S.E.X.! The thing everyone does and no one talks about! Section 13 S.E.X.! The consequences of this law are almost as much as just S.E.X.! If you’re not excited about this, then you should be!
What is this section 13 S.E.X. that you are talking about?
This section in the tax law was written to help long term property developers and investors stay invested in the industry, and get rewarded for their investment.
To be explicit in what this is – it’s not free money. It’s merely tax breaks that you will get if you stay invested in the long run.
If you’re excited about long term property strategies, then this is for you.
If you want to read the law, here is the link for it.
As previously mentioned, the owner of the property will get a tax break for each new property they own. There are two types of people who will be able to get the tax break: the property developer (someone who built the property) or the person buying it from the developer.
- A property developer can write off 5% per year (for 20 years) of all new and unused residential units against tax. This means we will get the full 100 % back of his investment in tax breaks.
- The law also makes provision for new and unused improvements to existing buildings. For this, 30% of the property value may be claimed back over the 20 years.
- Buy to let investors can also claim, but only 55% of the price they paid for the unit.
How to qualify for it
- You must own at least 5 properties in South Africa.
- The properties must be new or unused – this is a technical term for either you built the property yourself (you’re a property developer) or you bought it new from the developer
- You must treat your properties like a business –
- You cannot live in the property.
- This must be residential properties
- As you need to treat this as a business, it essentially means you need to rent out the property and people need to live in the property
- This does not apply to workaholics like myself that live at work.
Parameters and limitations:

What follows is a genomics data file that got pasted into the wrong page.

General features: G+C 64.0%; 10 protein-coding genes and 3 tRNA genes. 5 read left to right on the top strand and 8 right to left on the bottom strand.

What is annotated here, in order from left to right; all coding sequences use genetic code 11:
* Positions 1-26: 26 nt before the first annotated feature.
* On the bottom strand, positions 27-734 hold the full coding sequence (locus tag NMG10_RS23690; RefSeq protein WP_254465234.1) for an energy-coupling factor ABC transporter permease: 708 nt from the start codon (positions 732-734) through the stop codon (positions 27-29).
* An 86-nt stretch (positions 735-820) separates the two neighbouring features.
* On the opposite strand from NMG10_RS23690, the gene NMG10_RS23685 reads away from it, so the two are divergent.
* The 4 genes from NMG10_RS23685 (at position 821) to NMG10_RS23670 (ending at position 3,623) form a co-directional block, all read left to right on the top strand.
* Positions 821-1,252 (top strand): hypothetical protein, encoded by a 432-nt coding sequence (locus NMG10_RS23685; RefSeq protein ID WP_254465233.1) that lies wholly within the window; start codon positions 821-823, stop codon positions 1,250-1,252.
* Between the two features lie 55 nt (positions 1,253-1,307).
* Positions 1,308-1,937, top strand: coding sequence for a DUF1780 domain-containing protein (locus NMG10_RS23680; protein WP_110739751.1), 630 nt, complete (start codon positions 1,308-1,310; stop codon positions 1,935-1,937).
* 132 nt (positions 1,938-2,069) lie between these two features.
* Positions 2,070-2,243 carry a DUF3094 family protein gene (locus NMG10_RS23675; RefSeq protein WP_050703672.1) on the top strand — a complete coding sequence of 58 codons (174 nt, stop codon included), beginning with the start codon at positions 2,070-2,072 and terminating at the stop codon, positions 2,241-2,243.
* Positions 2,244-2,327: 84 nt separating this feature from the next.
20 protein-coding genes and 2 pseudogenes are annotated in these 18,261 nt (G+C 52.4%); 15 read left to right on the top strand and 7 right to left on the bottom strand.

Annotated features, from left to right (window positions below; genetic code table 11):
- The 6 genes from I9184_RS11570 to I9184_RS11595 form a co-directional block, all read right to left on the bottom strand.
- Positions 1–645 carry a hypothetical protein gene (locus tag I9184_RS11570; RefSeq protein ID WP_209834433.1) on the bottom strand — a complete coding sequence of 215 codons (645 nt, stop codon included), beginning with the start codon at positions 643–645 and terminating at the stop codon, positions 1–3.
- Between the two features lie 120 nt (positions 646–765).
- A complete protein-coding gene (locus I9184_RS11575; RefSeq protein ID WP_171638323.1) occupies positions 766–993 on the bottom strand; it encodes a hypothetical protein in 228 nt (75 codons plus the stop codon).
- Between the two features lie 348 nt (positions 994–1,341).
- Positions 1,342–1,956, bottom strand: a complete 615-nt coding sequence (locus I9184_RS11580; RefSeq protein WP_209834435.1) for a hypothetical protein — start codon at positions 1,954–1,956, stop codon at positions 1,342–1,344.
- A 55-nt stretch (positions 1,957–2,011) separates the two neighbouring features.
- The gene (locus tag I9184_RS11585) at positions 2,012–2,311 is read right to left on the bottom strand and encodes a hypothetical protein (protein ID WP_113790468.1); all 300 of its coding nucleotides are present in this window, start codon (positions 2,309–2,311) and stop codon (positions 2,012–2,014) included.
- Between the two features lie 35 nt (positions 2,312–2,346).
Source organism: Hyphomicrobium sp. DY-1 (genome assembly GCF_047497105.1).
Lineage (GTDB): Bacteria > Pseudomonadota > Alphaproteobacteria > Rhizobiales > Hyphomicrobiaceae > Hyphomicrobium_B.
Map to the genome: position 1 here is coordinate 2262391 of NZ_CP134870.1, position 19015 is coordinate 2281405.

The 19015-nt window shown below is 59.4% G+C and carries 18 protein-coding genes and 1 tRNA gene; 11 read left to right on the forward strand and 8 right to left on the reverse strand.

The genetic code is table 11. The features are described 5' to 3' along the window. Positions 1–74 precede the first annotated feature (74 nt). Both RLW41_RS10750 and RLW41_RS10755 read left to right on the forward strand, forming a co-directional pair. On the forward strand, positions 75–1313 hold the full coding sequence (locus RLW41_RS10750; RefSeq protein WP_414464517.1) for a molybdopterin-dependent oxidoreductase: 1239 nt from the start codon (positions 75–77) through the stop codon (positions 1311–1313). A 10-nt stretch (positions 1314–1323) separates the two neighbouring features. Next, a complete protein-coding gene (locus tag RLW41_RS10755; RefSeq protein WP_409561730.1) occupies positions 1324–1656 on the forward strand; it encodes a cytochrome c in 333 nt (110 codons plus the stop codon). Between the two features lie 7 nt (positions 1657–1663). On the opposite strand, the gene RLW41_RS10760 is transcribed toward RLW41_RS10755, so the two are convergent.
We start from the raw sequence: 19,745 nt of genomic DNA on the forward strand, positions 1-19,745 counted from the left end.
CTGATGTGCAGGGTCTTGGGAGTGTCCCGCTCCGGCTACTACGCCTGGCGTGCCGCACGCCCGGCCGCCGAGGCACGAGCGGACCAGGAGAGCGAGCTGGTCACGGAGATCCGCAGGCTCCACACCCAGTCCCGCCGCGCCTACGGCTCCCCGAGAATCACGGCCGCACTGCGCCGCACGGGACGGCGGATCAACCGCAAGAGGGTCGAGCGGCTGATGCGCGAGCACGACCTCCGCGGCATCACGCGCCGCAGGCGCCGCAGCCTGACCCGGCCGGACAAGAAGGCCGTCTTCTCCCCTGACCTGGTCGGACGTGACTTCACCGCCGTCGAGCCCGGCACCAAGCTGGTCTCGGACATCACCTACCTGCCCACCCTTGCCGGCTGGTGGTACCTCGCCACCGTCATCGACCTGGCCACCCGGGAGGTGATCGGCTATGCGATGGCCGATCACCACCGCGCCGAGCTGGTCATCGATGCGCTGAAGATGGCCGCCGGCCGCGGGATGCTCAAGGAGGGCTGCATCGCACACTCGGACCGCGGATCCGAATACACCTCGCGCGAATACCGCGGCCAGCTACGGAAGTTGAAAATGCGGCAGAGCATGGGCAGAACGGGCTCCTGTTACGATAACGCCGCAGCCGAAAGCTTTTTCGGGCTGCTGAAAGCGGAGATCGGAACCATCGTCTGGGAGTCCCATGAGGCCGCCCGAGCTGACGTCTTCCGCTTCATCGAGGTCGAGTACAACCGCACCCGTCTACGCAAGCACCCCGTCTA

- The tax deduction is limited to the actual cost or the market value – whichever one is less.
- You cannot stack your tax credits – if you claimed tax breaks under the income tax law on the property already, you cannot claim again
- An extra 5% can be written off for low-cost houses – making this 10%
- This is defined as properties worth less than R 350 000 and a rental factor of less than 1% of the property value.
- 5% can be claimed even if the building is acquired on the last day if the tax year
What is the catch?
If you think this sounds too good to be true, then you are right. The government is out to do two things: stimulate the economy and make sure your money stays locked in. This is done by giving you the tax break – but if you try and sell the property before the 20 years is over, you will be liable to pay back the tax breaks.
If this makes you cry, then don’t worry – it makes me bleed from all my orifices all at the same time.
The best way to illustrate the tax break is with some awesome examples: The simple everyday example
An investor purchases five new residential units at R1 000 000 each.
55% × (R 1 000 000 × 5) = R 6 000 000 (Cost of the 5 residential units)
R 5 000 000 × 5% = R 250 000 per annum (Allowance under section 13sex(1)) The complicated low-cost example
Before you get too excited or too terrified – remember that you need to invest for the long run. It’s the same for stocks, bonds and other investments.
Don’t invest in just any property. Make wise decisions on where to invest.
Learn as much as you can and don’t be reckless.
Article reposted with permission from Frugal Local.